Summer sea ice extent is decreasing faster than predicted by IPCC models

  • From ICESat
  • Sea ice thickness has decreased by about 2.2 ft
  • Area of thick, multiyear ice has decreased by 42%
icesat 2 science objectives
ICESat-2 Science Objectives
  • Quantifying polar ice-sheet contributions to current and recent sea-level change and the linkages to climate conditions
  • Quantifying regional signatures of ice-sheet changes to assess mechanisms driving those changes and improve predictive ice sheet models
  • Estimating sea-ice thickness to examine ice/ocean/atmosphere exchanges of energy, mass and moisture
  • Measuring vegetation canopy height as a basis for estimating large-scale biomass and biomass change
  • Enhancing the utility of other Earth observation systems through supporting measurements
icesat 2 measurement concept
ICESat-2 Measurement Concept

In contrast to the first ICESatmission, ICESat-2 will use micro-pulse multi-beam photon counting approach

  • Provides:
    • Dense cross-track sampling to resolve surface slope on an orbit basis
    • High repetition rate (10 kHz) generates dense along-track sampling (~70 cm)
    • Different beam energies to provide necessary dynamic range (bright / dark surfaces)
  • Advantages:
    • Improved elevation estimates over high slope areas and very rough (e.g. crevassed) areas
    • Improved lead detection for sea ice freeboard
icesat 2 measurement concept1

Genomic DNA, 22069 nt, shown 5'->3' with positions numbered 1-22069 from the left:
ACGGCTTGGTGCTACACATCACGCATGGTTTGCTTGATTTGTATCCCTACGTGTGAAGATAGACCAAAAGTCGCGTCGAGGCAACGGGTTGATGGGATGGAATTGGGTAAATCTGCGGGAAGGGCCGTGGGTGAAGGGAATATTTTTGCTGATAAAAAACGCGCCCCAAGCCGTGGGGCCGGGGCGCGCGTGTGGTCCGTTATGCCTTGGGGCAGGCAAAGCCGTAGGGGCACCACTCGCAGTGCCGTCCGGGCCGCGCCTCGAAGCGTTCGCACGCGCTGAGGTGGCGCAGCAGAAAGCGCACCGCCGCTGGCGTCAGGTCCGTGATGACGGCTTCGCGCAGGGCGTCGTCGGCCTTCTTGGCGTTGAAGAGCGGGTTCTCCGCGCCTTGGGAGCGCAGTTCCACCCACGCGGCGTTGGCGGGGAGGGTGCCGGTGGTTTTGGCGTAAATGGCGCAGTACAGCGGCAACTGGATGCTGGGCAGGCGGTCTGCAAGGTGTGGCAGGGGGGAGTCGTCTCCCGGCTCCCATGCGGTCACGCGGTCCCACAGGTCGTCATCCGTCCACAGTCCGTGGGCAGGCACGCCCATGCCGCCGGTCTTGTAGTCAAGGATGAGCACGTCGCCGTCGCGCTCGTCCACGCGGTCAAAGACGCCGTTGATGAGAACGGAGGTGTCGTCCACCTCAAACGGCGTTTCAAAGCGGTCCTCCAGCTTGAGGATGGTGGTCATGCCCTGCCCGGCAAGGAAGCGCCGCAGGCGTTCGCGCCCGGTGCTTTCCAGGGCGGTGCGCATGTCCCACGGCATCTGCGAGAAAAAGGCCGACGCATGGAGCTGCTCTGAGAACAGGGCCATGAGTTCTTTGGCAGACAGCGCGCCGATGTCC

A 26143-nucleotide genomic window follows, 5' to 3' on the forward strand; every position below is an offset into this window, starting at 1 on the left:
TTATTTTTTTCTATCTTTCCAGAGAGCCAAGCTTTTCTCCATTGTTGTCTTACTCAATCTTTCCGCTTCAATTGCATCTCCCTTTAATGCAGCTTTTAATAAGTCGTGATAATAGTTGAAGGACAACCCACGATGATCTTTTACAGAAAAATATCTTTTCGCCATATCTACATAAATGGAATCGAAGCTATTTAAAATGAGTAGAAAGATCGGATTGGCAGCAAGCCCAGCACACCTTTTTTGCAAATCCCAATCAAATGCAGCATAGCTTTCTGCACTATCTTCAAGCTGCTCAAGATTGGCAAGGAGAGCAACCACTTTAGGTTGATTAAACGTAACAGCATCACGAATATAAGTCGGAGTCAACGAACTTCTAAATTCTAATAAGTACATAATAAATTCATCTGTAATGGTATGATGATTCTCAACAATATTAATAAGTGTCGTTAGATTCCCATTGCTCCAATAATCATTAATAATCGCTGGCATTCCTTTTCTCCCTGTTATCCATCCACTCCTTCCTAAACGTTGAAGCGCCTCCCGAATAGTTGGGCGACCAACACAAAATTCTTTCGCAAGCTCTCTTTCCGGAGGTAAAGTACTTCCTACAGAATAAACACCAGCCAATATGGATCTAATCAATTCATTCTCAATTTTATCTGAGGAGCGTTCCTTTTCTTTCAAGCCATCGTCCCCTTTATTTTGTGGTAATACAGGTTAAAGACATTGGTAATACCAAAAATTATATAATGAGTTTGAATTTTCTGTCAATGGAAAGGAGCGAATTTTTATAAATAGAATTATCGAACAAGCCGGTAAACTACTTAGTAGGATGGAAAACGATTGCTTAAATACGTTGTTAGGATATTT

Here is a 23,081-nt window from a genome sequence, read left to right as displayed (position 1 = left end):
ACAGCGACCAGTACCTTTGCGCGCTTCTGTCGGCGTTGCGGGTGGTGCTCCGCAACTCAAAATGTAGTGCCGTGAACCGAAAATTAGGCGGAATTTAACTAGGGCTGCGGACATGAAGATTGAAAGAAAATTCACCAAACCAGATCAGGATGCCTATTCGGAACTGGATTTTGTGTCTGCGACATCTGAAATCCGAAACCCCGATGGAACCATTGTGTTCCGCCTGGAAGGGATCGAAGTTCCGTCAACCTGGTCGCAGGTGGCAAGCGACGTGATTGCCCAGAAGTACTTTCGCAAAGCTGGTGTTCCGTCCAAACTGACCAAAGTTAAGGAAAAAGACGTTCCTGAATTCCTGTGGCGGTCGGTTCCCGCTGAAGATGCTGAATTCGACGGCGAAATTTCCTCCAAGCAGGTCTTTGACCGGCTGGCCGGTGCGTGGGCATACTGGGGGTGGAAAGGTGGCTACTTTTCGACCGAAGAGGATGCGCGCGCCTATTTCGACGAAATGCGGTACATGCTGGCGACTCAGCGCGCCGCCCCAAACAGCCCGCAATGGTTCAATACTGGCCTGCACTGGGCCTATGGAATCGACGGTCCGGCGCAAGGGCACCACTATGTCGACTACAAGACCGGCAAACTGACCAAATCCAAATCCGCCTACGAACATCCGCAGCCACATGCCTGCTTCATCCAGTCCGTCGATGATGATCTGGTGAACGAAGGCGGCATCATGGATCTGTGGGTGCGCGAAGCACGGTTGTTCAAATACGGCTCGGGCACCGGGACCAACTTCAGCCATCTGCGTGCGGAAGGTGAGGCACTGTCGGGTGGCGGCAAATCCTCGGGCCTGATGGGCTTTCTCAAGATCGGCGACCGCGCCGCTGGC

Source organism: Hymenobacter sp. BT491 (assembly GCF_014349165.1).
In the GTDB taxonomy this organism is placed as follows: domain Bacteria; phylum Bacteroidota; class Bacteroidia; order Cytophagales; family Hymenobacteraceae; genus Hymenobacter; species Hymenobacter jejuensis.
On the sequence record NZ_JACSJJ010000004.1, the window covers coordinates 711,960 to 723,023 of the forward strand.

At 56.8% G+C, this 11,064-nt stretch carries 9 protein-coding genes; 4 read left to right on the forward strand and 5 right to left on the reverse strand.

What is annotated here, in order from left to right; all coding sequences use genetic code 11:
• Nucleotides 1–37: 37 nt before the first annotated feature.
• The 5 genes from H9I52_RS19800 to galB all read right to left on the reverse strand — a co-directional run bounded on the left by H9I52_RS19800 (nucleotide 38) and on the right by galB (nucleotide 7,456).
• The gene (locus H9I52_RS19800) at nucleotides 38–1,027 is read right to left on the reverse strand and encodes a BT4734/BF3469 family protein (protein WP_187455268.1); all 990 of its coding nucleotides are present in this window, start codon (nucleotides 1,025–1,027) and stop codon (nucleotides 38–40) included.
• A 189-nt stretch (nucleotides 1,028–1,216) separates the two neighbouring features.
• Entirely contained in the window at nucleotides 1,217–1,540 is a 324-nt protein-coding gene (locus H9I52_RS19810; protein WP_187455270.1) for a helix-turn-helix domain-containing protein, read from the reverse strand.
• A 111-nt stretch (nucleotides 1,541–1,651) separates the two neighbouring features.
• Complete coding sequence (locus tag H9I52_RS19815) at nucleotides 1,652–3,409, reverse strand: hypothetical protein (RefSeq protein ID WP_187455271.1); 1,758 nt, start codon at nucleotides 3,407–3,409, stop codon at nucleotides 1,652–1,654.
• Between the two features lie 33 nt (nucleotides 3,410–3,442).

ICESat-2 Measurement Concept

Single laser pulse, split into 6 beams. Redundant lasers, Redundant detectors.

flight direction

flight direction

3 km

3 km

3 km

3 km

90 m

Footprint size: 10 m

PRF: 10 kHz (0.7 m)

3 km spacing between pairs provides spatial coverage

90 m pair spacing for slope determination (2 degrees of yaw)

high-energy beams (4x) for better performance over low-reflectivity targets

analog vs photon counting
Analog vs. Photon-Counting

laser pulse

(incident photons)




(integrated pulses)



(single pulse)

Analog approach

(digitized waveform)

IMPORTANT: the integrated photon-counting sample (“histogram”) looks like the analog wave for

but it is not – the information content is different, and the method of analyzing the data is different

analog vs photon counting1
Analog vs. Photon-Counting

can also do it for vegetation

laser pulse

(incident photons)




(single pulse)



(integrated pulses)

Analog approach

(digitized waveform)